(d) Censoring Authorities

On this point we cite a paragraph from a memorandum placed before us by the Secretary for the Department of Internal Affairs. It reads as follows:

"A further recommendation contained in the report is to the following effect:

"'Any Departments concerned with censorship should maintain a liaison to produce as far as possible a uniform interpretation of public opinion and taste.'

"In the view of this Department the objective of the recommendation is good and should be followed up by appropriate action. There are several Departments concerned from different angles, and it would seem that the recommendation could best be implemented by whichever Department is charged with the general oversight of matters relating to moral delinquency. It would then be merely a matter of administrative action for that Department to call periodical meetings of the appropriate officers concerned with censorship."

We, as a Committee, agree with the view expressed above, and recommend it to the Government for consideration.

(e) Department of Education

(i) Relative Functions of Public Health Nurses and Visiting Teachers.—The duties of visiting teachers were laid down quite specifically in an official circular in 1953. Senior officers of the two Departments discussed the relative functions of public health nurses and visiting teachers very fully soon after the publication of the report. The two Departments and Education Boards have drawn the attention of all visiting teachers and public health nurses to methods of avoiding overlapping and of working in co-operation. In a number of districts Child Care Committees, sponsored by Senior Inspectors of Schools, have instituted central case registers. These have been a great help in ensuring that visiting teachers and public health nurses do not deal independently with the same child and family.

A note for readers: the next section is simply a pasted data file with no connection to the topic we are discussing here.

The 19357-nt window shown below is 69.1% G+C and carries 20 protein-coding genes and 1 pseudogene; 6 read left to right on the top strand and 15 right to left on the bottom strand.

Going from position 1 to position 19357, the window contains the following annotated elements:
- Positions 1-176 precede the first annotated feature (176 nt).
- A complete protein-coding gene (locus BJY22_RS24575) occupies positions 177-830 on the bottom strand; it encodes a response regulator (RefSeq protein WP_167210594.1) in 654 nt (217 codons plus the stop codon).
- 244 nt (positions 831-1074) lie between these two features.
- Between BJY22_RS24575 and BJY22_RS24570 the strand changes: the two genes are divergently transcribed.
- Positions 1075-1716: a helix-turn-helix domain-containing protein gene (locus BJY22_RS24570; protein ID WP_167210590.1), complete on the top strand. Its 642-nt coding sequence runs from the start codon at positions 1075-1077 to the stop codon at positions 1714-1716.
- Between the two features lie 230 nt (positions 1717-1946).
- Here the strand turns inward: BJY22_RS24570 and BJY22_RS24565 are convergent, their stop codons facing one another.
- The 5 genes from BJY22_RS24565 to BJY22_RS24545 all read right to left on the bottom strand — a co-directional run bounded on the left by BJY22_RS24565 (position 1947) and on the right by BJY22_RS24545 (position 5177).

A residential course at Frederic Wallis House, Lower Hutt, has been planned for visiting teachers and public health nurses in 1956.

(ii) and (iii) Additional Visiting Teachers and Type of Officer to Help in Post-Primary Schools.—Approval has been given for four additional visiting teachers—two in Auckland, one in Wellington, and one in Christchurch. Discussions have been held with representative post-primary-school principals on the kind of help they need with problem children. Rather than have visiting teachers specially attached to the post-primary service, the great majority of principals were strongly in favour of extending the functions of the Education Boards' visiting teachers to cover post-primary pupils, so that one individual could follow the members of a family through their full school career. Approval has therefore been given for this. As a further assistance to both primary and post-primary schools, three additional school psychologists have been appointed.